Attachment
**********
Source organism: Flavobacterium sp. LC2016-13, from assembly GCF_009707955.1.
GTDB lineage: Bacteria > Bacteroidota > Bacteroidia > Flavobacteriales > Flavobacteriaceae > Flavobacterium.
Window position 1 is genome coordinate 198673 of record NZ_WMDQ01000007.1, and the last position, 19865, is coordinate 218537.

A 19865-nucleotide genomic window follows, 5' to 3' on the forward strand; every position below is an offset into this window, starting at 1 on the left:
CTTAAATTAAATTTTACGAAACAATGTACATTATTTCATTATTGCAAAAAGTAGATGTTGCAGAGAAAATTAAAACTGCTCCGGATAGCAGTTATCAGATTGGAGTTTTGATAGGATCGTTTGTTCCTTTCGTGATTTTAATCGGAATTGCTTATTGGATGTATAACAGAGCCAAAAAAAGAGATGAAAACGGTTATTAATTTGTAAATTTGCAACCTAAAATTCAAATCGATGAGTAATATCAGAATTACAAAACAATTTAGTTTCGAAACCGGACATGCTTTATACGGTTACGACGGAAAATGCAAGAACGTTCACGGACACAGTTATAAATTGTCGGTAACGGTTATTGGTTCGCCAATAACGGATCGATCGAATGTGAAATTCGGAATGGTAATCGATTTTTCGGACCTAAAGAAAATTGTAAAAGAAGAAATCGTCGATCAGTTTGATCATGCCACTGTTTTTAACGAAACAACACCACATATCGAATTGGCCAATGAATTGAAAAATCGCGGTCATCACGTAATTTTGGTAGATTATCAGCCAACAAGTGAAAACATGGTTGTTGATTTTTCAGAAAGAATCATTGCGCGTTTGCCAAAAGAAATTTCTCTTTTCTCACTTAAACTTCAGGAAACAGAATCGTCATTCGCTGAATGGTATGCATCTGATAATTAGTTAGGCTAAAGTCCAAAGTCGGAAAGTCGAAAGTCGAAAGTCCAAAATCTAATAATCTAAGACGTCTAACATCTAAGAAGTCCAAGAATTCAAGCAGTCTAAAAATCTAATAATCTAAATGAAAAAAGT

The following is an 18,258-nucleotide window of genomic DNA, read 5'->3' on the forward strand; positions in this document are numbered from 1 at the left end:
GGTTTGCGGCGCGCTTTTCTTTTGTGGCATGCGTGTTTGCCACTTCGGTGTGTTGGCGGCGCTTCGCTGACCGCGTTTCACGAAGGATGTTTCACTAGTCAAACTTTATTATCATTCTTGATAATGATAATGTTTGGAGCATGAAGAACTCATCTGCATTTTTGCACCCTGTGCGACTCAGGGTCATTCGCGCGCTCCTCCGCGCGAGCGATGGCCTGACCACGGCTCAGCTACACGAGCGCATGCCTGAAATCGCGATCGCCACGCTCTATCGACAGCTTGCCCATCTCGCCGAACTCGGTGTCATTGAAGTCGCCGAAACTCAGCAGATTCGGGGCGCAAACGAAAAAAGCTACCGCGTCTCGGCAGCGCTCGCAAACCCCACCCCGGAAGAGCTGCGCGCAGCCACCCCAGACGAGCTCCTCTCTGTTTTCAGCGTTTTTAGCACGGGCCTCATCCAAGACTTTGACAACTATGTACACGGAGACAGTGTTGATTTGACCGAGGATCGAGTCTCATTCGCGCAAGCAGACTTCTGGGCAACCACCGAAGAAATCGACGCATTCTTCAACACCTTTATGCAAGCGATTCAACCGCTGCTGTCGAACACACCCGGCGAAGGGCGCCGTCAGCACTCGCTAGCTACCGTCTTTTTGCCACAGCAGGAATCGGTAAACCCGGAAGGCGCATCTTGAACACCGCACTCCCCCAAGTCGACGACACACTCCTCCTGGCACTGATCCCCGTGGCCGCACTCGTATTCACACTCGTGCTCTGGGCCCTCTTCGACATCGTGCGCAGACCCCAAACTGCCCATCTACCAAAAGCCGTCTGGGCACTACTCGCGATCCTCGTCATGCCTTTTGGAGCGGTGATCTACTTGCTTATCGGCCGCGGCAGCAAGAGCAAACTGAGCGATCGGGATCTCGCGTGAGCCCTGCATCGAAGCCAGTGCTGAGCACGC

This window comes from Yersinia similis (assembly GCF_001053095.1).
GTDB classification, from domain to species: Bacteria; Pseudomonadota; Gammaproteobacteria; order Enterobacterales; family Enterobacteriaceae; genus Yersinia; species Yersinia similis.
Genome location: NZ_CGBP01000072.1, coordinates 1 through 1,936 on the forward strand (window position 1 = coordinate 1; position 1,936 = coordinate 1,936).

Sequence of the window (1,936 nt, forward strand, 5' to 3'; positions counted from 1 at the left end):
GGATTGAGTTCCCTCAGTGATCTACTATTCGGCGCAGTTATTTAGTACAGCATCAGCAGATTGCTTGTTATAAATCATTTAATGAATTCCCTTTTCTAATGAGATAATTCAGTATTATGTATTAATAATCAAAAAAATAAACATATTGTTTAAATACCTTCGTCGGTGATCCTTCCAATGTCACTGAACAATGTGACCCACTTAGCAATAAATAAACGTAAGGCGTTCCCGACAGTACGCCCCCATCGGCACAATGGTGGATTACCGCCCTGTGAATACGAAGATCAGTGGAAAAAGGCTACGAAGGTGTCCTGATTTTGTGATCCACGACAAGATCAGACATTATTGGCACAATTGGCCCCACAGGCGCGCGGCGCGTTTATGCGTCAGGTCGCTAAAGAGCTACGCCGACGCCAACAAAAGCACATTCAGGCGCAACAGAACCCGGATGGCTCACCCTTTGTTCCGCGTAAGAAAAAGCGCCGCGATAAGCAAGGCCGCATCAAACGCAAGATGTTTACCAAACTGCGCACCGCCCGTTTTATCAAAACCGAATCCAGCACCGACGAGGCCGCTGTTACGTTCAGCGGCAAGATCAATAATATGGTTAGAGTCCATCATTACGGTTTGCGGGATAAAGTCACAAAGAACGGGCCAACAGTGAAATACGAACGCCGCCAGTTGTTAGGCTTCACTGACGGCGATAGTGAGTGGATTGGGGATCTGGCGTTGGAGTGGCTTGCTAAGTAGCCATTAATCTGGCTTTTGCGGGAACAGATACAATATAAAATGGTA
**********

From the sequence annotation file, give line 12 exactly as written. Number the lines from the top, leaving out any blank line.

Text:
GGATTGAGTTCCCTCAGTGATCTACTATTCGGCGCAGTTATTTAGTACAGCATCAGCAGATTGCTTGTTATAAATCATTTAATGAATTCCCTTTTCTAATGAGATAATTCAGTATTATGTATTAATAATCAAAAAAATAAACATATTGTTTAAATACCTTCGTCGGTGATCCTTCCAATGTCACTGAACAATGTGACCCACTTAGCAATAAATAAACGTAAGGCGTTCCCGACAGTACGCCCCCATCGGCACAATGGTGGATTACCGCCCTGTGAATACGAAGATCAGTGGAAAAAGGCTACGAAGGTGTCCTGATTTTGTGATCCACGACAAGATCAGACATTATTGGCACAATTGGCCCCACAGGCGCGCGGCGCGTTTATGCGTCAGGTCGCTAAAGAGCTACGCCGACGCCAACAAAAGCACATTCAGGCGCAACAGAACCCGGATGGCTCACCCTTTGTTCCGCGTAAGAAAAAGCGCCGCGATAAGCAAGGCCGCATCAAACGCAAGATGTTTACCAAACTGCGCACCGCCCGTTTTATCAAAACCGAATCCAGCACCGACGAGGCCGCTGTTACGTTCAGCGGCAAGATCAATAATATGGTTAGAGTCCATCATTACGGTTTGCGGGATAAAGTCACAAAGAACGGGCCAACAGTGAAATACGAACGCCGCCAGTTGTTAGGCTTCACTGACGGCGATAGTGAGTGGATTGGGGATCTGGCGTTGGAGTGGCTTGCTAAGTAGCCATTAATCTGGCTTTTGCGGGAACAGATACAATATAAAATGGTA